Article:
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Featured Researcher Bio - Wanlong Li 2024


Meet Wanlong Li, a professor of epigenetics in the Department of Biology and Microbiology at South Dakota State University (SDSU). Li is one of the first PI’s funded under the Transformational Science (TSCI) Research Category. His research focuses on transferring Fhb7 from wheat into barley using CRISPR-mediated targeted gene insertion.


Studying the Genetics of Wheat from Chine to the U.S. Heartland

Li is originally from China. He received both his bachelor of science and master of science degrees in agronomy from Northwest A&F University. He then attended Nanjing Agricultural University for his doctorate degree in plant genetics and breeding where his research focused on using cytogenetics and molecular genetics to transfer alien genes from wild relatives into wheat.


Fusarium head blight is a major disease in the wheat-growing regions of China, particularly in the lower valley of Yangtze River, where Nanjing Agricultural University is located. So, when Li first came to the U.S. as a visiting professor, it seemed fitting that he worked on the molecular interactions between wheat and Fusarium graminearum through a McKnight Foundation-supported collaborative project between Nanjing Agricultural University and Kansas State University. He then later transitioned into a research assistant professor position at Kansas State University working on the genetics, genomics, and evolution of wheat.


Since then, Li has moved to South Dakota State University where he has worked his way up from an assistant professor to a full professor in the Department of Biology and Microbiology. His lab’s research focuses on wheat genetics and the molecular biology behind yield traits, disease resistance, and abiotic stress.


Working to Transfer Fhb7 from Wheat into Barley

Li joined the USWBSI as a new PI in FY21 when his pre-proposal was one of the first to be awarded funding under the newly formed TSCI Research Category. While progress has been made at developing FHB resistant wheat cultivars through conventional breeding to identify and manipulate major quantitative trail loci, such as Fhb1 and Fhb7, progress in barley is lacking due to a scarcity of resistance sources. Also, reproductive barriers between the two species limit the use of wheat genes to breed for resistance in barley. In his TSCI project, Li is working to transfer Fhb7, which codes for a glutathione S-transferase functioning in the detoxification of mycotoxins including deoxynivalenol (DON), into barley using CRISPR-mediated targeted gene insertion. The hope is that Fhb7 insertion lines will aid in enhancing FHB resistance and reduce DON accumulation in barley. Li enjoys working with the USWBSI and FHB community. “I like the laser-focused goal of the USWBSI, everything about scab. As a freshman member of the USWBSI community, I benefit a lot from the collaboration network,” said Li. He recently presented his work to the FHB community at the 2023 National Fusarium Head Blight Forum held in Cincinnati, Ohio.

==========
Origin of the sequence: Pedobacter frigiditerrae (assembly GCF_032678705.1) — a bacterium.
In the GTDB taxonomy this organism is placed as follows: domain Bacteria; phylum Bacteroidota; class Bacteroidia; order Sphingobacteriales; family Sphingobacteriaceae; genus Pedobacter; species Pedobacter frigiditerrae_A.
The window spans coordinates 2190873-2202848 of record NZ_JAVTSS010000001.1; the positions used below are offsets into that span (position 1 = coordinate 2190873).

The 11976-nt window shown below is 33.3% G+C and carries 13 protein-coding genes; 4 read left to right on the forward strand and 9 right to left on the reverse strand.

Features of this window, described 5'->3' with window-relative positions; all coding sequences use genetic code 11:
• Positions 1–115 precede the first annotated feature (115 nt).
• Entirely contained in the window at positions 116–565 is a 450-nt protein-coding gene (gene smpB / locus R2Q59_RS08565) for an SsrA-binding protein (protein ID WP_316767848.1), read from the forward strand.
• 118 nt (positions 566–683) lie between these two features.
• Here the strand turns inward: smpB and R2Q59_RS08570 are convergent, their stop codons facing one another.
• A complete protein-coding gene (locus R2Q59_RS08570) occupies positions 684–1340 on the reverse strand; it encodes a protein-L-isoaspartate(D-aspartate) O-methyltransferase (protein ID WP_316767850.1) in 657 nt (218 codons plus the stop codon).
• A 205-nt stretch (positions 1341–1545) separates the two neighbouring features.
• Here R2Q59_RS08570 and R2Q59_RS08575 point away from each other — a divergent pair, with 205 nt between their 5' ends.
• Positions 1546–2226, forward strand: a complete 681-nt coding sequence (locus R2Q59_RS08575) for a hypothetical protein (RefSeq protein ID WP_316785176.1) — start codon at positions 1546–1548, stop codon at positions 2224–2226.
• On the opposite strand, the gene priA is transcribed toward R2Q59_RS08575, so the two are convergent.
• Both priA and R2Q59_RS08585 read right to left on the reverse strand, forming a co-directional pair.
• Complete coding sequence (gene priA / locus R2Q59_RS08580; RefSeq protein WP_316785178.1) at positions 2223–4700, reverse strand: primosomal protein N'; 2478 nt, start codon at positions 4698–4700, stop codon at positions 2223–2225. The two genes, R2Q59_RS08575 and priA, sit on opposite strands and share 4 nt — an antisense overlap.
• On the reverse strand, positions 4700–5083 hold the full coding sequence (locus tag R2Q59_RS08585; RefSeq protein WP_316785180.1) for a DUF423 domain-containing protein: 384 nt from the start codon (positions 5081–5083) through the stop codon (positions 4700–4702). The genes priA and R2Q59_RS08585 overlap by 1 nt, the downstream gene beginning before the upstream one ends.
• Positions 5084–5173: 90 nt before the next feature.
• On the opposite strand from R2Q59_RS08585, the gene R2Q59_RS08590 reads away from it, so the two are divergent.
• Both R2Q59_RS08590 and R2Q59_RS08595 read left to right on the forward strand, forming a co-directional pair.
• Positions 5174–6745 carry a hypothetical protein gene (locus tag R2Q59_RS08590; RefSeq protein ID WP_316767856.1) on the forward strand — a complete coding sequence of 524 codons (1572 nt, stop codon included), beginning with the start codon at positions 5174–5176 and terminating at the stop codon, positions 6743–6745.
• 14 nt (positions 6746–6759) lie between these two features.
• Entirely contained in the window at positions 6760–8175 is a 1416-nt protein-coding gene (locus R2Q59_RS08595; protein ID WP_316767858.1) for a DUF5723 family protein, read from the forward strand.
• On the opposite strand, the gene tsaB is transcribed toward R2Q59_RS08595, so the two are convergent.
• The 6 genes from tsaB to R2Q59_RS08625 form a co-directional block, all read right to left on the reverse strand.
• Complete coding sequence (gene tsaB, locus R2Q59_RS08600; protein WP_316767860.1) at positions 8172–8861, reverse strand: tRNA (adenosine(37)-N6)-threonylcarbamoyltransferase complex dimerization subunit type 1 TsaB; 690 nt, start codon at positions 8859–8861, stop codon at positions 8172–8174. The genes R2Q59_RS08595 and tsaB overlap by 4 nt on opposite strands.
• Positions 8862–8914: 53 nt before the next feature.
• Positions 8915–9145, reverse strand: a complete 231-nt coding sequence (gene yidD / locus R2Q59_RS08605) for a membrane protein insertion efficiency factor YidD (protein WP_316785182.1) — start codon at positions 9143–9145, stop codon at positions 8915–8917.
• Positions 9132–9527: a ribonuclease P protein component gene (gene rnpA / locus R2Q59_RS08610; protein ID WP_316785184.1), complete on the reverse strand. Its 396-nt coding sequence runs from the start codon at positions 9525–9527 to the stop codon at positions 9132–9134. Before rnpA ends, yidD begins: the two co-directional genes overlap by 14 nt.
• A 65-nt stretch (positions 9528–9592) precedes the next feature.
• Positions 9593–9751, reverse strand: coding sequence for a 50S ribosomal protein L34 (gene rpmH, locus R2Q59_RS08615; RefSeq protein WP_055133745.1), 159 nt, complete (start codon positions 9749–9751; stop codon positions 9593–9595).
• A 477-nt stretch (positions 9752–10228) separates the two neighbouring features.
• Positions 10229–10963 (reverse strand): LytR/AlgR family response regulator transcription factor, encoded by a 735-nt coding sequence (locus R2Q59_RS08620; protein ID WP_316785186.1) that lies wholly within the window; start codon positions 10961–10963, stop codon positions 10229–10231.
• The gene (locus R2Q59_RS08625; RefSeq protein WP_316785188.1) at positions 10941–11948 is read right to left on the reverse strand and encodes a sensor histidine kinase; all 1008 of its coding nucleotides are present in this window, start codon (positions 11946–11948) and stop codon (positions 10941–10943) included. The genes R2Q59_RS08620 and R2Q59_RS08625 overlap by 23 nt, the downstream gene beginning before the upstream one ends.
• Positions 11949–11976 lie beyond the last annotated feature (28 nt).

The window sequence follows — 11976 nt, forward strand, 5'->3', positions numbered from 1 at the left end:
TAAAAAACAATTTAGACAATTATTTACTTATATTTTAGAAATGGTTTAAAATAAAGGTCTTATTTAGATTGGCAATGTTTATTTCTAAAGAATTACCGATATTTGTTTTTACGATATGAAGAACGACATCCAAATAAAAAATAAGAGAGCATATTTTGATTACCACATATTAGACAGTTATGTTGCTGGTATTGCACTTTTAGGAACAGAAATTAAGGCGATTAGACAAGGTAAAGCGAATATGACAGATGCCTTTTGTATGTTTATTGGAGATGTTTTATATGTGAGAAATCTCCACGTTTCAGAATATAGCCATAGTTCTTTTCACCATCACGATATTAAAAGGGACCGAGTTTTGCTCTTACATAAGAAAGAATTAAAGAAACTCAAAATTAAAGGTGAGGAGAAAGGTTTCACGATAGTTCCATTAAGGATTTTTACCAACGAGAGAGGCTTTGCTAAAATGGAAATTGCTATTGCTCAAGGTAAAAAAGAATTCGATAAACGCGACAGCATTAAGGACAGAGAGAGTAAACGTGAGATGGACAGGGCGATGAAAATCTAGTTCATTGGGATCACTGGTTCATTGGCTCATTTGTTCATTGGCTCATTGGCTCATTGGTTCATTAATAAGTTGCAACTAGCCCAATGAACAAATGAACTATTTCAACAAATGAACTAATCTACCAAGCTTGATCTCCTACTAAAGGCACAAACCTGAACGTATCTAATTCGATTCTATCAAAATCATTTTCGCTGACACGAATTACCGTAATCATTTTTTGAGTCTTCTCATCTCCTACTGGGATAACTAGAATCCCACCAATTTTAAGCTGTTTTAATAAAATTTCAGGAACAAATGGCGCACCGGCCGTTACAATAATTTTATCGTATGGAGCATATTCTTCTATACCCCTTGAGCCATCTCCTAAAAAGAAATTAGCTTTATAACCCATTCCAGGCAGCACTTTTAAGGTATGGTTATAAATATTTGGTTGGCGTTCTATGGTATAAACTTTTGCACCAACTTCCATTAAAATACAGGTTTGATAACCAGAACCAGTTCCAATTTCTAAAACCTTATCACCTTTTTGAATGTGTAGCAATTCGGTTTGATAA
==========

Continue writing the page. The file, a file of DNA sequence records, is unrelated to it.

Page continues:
For more information about Dr. Wanlong Li's research, visit his faculty webpage.


To learn more about others in the FHB community, check out all the previous USWBSI Featured Researchers.